The Florentine musician Jacopo Peri (1561–1633) is known as the composer of the first operas—they include the earliest to survive complete, Euridice (1600), in which Peri sang the role of Orpheus. A large collection of recently discovered account books belonging to him and his family allows for a greater exploration of Peri’s professional and personal life. Richard Goldthwaite, an economic historian, and Tim Carter, a musicologist, have done much more, however, than write a biography: their investigation exposes the remarkable value of such financial documents as a primary source for an entire period.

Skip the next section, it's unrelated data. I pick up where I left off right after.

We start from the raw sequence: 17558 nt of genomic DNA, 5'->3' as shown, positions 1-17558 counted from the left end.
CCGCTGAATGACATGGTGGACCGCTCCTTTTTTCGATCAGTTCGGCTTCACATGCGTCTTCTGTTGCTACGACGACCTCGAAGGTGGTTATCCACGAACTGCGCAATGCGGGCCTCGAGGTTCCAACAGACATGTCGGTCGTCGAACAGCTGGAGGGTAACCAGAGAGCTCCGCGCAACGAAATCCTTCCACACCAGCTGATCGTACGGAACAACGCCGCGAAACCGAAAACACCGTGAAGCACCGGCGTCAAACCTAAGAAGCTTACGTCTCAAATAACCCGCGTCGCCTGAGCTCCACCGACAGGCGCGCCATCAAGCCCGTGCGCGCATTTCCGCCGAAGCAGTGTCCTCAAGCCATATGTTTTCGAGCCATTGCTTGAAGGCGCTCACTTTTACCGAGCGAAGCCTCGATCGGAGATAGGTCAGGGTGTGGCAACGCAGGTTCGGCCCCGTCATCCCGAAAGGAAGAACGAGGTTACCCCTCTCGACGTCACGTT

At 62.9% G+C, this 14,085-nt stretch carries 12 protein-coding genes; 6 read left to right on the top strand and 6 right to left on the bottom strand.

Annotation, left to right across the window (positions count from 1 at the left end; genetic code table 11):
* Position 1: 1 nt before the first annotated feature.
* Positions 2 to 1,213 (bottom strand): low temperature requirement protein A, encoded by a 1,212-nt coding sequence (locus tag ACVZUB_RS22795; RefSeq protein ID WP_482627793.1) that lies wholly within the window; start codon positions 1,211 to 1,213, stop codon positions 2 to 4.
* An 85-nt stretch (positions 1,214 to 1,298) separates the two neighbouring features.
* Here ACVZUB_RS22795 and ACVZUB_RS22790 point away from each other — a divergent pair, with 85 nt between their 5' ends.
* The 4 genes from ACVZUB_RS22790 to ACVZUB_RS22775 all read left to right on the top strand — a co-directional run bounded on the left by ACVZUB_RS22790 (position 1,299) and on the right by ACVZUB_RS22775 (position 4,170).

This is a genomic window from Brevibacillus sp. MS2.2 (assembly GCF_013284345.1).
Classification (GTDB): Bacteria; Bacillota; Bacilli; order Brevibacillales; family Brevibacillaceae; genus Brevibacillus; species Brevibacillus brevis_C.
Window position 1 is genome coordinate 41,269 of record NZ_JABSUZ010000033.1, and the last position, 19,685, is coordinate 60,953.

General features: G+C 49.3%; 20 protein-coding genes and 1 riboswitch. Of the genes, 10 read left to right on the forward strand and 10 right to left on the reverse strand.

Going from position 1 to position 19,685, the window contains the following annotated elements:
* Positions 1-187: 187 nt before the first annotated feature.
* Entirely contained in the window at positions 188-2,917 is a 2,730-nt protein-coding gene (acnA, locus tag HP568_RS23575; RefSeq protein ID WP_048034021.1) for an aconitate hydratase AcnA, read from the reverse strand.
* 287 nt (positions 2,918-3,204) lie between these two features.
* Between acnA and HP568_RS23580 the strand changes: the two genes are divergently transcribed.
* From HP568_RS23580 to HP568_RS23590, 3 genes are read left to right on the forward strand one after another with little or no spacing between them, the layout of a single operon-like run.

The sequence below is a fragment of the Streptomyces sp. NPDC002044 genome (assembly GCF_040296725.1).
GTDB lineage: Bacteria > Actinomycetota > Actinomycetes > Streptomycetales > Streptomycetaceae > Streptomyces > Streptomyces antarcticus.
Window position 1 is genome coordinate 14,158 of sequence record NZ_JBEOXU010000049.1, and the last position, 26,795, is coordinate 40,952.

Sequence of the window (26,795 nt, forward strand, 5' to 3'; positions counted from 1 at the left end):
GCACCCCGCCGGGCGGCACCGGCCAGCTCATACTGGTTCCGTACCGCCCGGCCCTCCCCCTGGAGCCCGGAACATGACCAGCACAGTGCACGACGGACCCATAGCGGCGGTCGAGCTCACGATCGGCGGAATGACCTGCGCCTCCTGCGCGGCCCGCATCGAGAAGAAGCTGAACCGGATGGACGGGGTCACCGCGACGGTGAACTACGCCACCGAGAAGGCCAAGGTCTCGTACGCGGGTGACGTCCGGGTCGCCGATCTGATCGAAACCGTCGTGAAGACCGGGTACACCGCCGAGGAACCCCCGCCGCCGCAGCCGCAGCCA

This record of Peri’s wide-ranging investments and activities in the marketplace enables the first detailed account of the Florentine economy in the late sixteenth and early seventeenth centuries, and also opens a completely new perspective on one of Europe’s principal centers of capitalism. His economic circumstances reflect continuities and transformations in Florentine society, and the strategies for negotiating them, under the Medici grand dukes. At the same time they allow a reevaluation of Peri the singer and composer that elucidates the cultural life of a major artistic center even in changing times, providing a quite different view of what it meant to be a musician in late Renaissance Italy.